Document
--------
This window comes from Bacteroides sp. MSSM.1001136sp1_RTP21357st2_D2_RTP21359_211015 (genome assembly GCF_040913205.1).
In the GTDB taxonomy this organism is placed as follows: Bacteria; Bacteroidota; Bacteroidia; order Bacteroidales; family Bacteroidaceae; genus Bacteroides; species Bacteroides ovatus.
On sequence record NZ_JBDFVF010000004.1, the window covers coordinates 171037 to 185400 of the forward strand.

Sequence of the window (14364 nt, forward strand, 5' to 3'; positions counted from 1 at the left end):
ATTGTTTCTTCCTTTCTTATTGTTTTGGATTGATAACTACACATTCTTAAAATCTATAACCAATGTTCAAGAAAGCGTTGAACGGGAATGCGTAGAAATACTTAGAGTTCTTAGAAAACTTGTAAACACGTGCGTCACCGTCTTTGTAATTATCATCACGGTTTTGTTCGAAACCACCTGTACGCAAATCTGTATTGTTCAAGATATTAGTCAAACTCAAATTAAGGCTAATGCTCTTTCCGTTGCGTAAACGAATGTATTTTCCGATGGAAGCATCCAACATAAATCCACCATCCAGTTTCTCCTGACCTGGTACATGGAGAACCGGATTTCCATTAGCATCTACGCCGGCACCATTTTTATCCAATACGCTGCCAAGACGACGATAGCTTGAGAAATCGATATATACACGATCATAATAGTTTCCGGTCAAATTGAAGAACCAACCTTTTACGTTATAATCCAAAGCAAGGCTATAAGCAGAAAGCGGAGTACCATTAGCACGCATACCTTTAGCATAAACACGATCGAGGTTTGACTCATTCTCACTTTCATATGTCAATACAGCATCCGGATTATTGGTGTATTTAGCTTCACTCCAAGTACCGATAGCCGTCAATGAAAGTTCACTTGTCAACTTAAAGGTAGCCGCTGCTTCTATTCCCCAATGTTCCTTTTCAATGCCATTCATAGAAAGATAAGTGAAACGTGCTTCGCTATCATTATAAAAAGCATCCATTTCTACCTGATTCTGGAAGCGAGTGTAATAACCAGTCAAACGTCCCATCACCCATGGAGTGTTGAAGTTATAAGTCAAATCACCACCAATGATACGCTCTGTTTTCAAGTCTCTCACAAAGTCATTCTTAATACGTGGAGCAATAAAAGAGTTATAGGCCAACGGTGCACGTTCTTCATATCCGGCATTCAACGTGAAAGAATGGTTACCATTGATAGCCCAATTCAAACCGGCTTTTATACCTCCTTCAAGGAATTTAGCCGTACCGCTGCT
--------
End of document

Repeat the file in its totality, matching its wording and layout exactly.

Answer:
This window comes from Bacteroides sp. MSSM.1001136sp1_RTP21357st2_D2_RTP21359_211015 (genome assembly GCF_040913205.1).
In the GTDB taxonomy this organism is placed as follows: Bacteria; Bacteroidota; Bacteroidia; order Bacteroidales; family Bacteroidaceae; genus Bacteroides; species Bacteroides ovatus.
On sequence record NZ_JBDFVF010000004.1, the window covers coordinates 171037 to 185400 of the forward strand.

Sequence of the window (14364 nt, forward strand, 5' to 3'; positions counted from 1 at the left end):
ATTGTTTCTTCCTTTCTTATTGTTTTGGATTGATAACTACACATTCTTAAAATCTATAACCAATGTTCAAGAAAGCGTTGAACGGGAATGCGTAGAAATACTTAGAGTTCTTAGAAAACTTGTAAACACGTGCGTCACCGTCTTTGTAATTATCATCACGGTTTTGTTCGAAACCACCTGTACGCAAATCTGTATTGTTCAAGATATTAGTCAAACTCAAATTAAGGCTAATGCTCTTTCCGTTGCGTAAACGAATGTATTTTCCGATGGAAGCATCCAACATAAATCCACCATCCAGTTTCTCCTGACCTGGTACATGGAGAACCGGATTTCCATTAGCATCTACGCCGGCACCATTTTTATCCAATACGCTGCCAAGACGACGATAGCTTGAGAAATCGATATATACACGATCATAATAGTTTCCGGTCAAATTGAAGAACCAACCTTTTACGTTATAATCCAAAGCAAGGCTATAAGCAGAAAGCGGAGTACCATTAGCACGCATACCTTTAGCATAAACACGATCGAGGTTTGACTCATTCTCACTTTCATATGTCAATACAGCATCCGGATTATTGGTGTATTTAGCTTCACTCCAAGTACCGATAGCCGTCAATGAAAGTTCACTTGTCAACTTAAAGGTAGCCGCTGCTTCTATTCCCCAATGTTCCTTTTCAATGCCATTCATAGAAAGATAAGTGAAACGTGCTTCGCTATCATTATAAAAAGCATCCATTTCTACCTGATTCTGGAAGCGAGTGTAATAACCAGTCAAACGTCCCATCACCCATGGAGTGTTGAAGTTATAAGTCAAATCACCACCAATGATACGCTCTGTTTTCAAGTCTCTCACAAAGTCATTCTTAATACGTGGAGCAATAAAAGAGTTATAGGCCAACGGTGCACGTTCTTCATATCCGGCATTCAACGTGAAAGAATGGTTACCATTGATAGCCCAATTCAAACCGGCTTTTATACCTCCTTCAAGGAATTTAGCCGTACCGCTGCT